While the guns roared and the smoke curled up in the hot blue sky we explored the dark, cool buildings in the village. The boys took a liking to the little Governors House and seemed quite at home in it. We went into the church and then we walked down by the creek and put our feet into the water.
Above: Judah stares at a statue in the Catholic church building. He was quite fascinated with this little figure of a man.
Once we tired of that we went back to camp and I filled a bucket with cold water from the pump and the boys played and splashed in that. At last I just liberally doused them with cold water from the pump and removed as much of their clothing as possible. By the end of the day, David and Judah were both in tunics and Malachi in an old tunic of Davids from last year. When it is this hot, health comes before proper authenticity! At least they were in period styles, and the tunics light, short, loose and cool.
Above: David says this is a "spooky" picture of me, in the Governors House.
David, soaked with sweat, dragged himself back to camp after the battle was over. He was shaky so I immediately had us go to the refuge of the air conditioned general store where we sat and had cold drinks and visited.

The heat increased and the humidity only became more pressing. Once the majority of the spectators left, the soldiers in the camps stripped down to their drawers and some put on modern clothing. I was exhausted so laid down on the bed in our tent and must have slept a little while. David was wonderful. He watched the boys for me and sat in that hot fenced in barnyard watching them play so I could rest! When I woke up I saw David walking by the door of the tent and he knocked over a chair, and Malachi, who was just behind him, got hit full in the face with the chair. His nose immediately started spurting blood and stayed bloody for quite a few minutes. I rose from the bed, liberally soaked in sweat and with a blinding head-ache. When David carried Malachi in to me and I saw his poor little tear and blood stained face I burst into tears. David was very concerned since I wouldn't stop crying so he wanted us to go to the general store again, but when we got there we discovered it had been closed. I held Malachi in my arms and noticed my new sheer dress was spattered with blood. With the heat and thick air more suffocating than ever, and heat-rash appearing on the boys legs, we decided to strike camp and come home.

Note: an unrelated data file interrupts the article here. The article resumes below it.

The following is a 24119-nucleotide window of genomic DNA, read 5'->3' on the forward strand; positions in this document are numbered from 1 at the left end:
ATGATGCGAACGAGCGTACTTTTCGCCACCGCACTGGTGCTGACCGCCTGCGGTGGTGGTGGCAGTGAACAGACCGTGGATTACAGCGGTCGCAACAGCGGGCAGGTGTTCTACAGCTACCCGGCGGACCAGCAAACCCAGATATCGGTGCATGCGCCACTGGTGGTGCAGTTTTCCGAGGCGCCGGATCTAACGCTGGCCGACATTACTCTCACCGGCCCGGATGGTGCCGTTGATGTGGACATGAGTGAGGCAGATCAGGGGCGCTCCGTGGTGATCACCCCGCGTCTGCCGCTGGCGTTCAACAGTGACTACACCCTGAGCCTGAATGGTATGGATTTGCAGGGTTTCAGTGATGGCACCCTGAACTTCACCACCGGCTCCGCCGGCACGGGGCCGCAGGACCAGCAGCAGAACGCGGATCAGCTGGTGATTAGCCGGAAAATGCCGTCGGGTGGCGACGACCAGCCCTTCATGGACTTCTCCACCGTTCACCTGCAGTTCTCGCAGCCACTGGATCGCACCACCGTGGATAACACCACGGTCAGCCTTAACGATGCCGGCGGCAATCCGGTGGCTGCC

It was early evening. It took us about forty minutes to get everything packed and into the car. As we worked quickly, clouds rolled in from the west and the smell of rain rushed into that hot valley. As I pulled stakes from the tent loops, the first drops began to fall. I hurried as fast as I could to get the canvas folded up - oh my, I think I had an unnatural obsession with that canvas at the time! It was all I thought of. The canvas must not get wet. Even though I normally cannot lift the folded wall tent easily, I picked it up as if it were a feather and ran with it to the car, where David put it inside. Just as he did so, cracks of thunder split the sky and it began to rain and a swift cold wind blew. "Where are my children?" I cried in terror. The three little wet figures ran to us through the wall of rain, their hair plastered against their skin and rain running down their faces.